How Our F'd Up Sexual Culture Slowly Breaks Us Ladies And Our 'Gasms

So, as you know, the movie I made and I are both proponents of clearly understanding that the clitoris and not the vagina is responsible for ladygasms, and we're also a proponent for ladies jiggling their own junk in order to get off - either while alone or with a partner. I think a cultural mentality that took those two things into consideration could do very well for the state of female sexuality in general. However, individuals are a different story. I want to remind everyone from time to time that I am not saying and would never say that these things I advocate through the movie and the Orgasm Equality Movement are some kind of cure-all for what ails each and every woman sexually. My focus is really on changing how our culture depicts, teaches, and understands female orgasm - and hoping that makes a better environment for all women to explore and experience their individual sexuality.

On that note, I was talking with a friend recently about their sense that even though in research studies women reliably orgasm as quickly and easily as men during masturbation, it seems off somehow. It seems like women really do have a little more trouble and take a little more time orgasming with a partner than men do - even if women are stimulating themselves during the act. It seemed to my friend that my movie may be overlooking something else in the nature of women that makes it harder for them to orgasm. I think this is a really interesting point to consider, and below is a sort of altered version of my thoughts on the subject I wrote back to that friend. I hope you enjoy. 

P.S. Thanks to that friend for letting me talk so much. Cheers to all the ladies out there  (and frankly, I think that includes all of us) who have been broken in so many small ways by our sexual culture, and thanks to the men out there who really try to listen and understand where we are coming from, because honestly, I think this is one thing that is probably pretty hard for a dude to fully comprehend. 

My thoughts to my friend....
I know different women have worries and problems that go beyond simply lacking the knowledge and permission to actually stimulate the area of her body (the clitoral glans area) most likely to cause orgasm during a sexual act with her partner(s). However, this lack of knowledge and lack of empowerment is an incredibly huge problem, and the one the movie focuses on. So, I do really believe that giving women the knowledge and permission to "rub one out" makes a lot of sense. Masturbating (however she does this) oneself to orgasm is the most reliable way for a woman to orgasm while with a partner. Intercourse isn't a good bet, and having another person orally or manually stimulate is pretty unreliable - especially at first.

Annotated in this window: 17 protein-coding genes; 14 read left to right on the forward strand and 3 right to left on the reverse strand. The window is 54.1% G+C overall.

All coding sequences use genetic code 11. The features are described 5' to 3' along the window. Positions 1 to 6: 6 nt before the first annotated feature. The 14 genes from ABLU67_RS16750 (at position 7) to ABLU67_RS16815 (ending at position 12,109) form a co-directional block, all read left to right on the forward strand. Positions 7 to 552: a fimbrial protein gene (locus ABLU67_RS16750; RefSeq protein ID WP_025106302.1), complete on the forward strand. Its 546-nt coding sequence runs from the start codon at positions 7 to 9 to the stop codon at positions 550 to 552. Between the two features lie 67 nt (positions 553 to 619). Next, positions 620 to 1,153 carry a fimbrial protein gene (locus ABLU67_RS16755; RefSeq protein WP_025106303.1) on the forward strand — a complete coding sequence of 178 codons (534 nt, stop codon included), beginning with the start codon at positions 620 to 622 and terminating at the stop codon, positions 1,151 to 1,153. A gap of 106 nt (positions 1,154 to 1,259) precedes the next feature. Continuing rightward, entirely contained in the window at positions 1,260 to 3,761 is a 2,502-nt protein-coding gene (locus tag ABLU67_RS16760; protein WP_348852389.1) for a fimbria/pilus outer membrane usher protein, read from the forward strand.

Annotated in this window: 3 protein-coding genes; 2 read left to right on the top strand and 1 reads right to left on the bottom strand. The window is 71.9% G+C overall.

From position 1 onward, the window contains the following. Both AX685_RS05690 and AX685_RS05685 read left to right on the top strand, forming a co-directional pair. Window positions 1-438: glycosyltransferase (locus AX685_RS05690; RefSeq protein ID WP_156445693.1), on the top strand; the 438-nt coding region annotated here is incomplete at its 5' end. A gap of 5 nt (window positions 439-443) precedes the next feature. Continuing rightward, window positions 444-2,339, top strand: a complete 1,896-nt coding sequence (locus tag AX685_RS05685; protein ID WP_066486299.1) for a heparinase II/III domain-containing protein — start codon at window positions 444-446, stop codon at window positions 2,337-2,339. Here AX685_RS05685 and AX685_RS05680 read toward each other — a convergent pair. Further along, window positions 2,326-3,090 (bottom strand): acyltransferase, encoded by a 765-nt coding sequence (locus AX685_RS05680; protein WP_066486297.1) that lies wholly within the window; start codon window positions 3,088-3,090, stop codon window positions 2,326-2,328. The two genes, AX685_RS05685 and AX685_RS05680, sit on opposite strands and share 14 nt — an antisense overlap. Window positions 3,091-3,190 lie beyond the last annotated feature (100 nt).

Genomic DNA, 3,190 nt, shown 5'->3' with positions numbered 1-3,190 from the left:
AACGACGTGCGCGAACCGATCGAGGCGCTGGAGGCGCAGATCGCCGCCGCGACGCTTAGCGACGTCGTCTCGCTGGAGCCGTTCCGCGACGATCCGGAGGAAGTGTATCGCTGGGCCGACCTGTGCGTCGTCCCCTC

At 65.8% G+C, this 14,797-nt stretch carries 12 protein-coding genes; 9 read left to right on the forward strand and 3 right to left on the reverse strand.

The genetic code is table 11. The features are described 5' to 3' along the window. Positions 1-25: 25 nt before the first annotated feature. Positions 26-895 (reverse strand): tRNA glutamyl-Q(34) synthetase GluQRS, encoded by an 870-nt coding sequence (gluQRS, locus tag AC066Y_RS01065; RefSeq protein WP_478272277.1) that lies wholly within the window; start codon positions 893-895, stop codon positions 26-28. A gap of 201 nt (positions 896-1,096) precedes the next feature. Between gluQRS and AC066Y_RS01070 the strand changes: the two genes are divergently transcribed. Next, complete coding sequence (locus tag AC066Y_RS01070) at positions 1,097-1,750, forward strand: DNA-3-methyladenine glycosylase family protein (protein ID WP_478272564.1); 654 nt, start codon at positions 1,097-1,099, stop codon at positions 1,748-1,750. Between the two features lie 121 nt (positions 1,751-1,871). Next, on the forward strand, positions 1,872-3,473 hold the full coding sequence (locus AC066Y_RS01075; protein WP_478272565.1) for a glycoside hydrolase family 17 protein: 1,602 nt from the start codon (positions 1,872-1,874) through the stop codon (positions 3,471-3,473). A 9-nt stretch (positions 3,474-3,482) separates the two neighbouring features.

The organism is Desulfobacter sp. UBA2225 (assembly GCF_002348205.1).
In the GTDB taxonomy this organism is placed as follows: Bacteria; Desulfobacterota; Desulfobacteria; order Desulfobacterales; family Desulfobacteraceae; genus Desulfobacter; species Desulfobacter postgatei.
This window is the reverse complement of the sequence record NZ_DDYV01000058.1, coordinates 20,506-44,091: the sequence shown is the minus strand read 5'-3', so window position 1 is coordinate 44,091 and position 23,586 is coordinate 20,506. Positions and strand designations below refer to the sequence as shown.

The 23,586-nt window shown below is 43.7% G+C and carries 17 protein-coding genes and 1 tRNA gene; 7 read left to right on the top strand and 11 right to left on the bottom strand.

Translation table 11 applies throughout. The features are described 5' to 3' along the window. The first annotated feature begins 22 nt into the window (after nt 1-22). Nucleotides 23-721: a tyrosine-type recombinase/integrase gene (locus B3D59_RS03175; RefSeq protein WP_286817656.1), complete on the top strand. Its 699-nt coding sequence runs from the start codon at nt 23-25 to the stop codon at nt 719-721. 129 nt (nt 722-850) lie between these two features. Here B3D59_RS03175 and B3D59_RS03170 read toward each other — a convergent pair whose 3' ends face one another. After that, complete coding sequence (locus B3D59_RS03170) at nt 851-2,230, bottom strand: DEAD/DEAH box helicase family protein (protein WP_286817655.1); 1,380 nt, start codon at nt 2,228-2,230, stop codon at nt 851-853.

There simply is no reason to believe that women are somehow naturally less capable of orgasm. The evidence just doesn't point to it. However, I don't disagree that there is something else there that makes it harder for women to orgasm in partnered sexual situations, but I think there is a deeper more insidious issue that comes into play more than one would hope. I don't imagine most people have thought about it the way I'm going to speak about it, including many women, but I think it needs to be considered. 

I will bet my life that every single adult woman in the world has been subjected to at least one of the following (but probably many of them) : 
  • formative years full of incorrect anatomical information
  • media images (most of them actually) that depict female orgasms causes by things that would never actually cause orgasms for women - these mislead and mis-educate both us and our future partners. 
  • shaming
  • countless (I mean countless) mediocre, unorgasmic acts of partnered sex 
  • rape, assault, or grey area rape-ish behavior from a dude 
  • physical pain during sex (and not the oh- I got a cramp or my hair's under your arm kind - the this shit hurts my vagina/cervix/asshole and I'm in pain - not pleasure at all- but I'll just bear it so he will finally finish kind of pain) 
  • lots (and I mean lots) of sex acts that start out arousing but end up disappointing 
  • situation where faking orgasm seems like the best bet...so he'll finish...so I don't take too long...so it'll be sexy for him, etc 
  • dudes who try too hard to "make us come" but just make us feel bad, annoyed, or obligated to act pleased or please them during sex
  • dudes who compare our sexual capabilities to other women during sexual acts
  • dudes who passive-aggressively or even kinda aggressively nag us until we take part in a sexual act we aren't really interested in (seriously, the amount of sexual nagging a woman gets is ridiculous - even from sweet, well-meaning husbands and boyfriends that we love)
  • generally just too many sexual situations where we know we're supposed to be and expected to be aroused, but we're not...yet we do it anyway, 
  • and so many other craptastic little kicks to our sexual selves.

Do these really happen to women? Yes, all the time. More than you can imagine. Do partners we love contribute to it? Unfortunately, absolutely, even with the best of intentions. Does it train us in various, very personalized, very deep ways to ignore/shutdown/agonize over our desire and arousal? You bet. Does that ignoring/shutting down/agonizing over our desire and arousal affect our ability to orgasm? Of course.We women get broken in various degrees and various styles concerning our sexuality and in ways that men are not - and probably can't fully understand.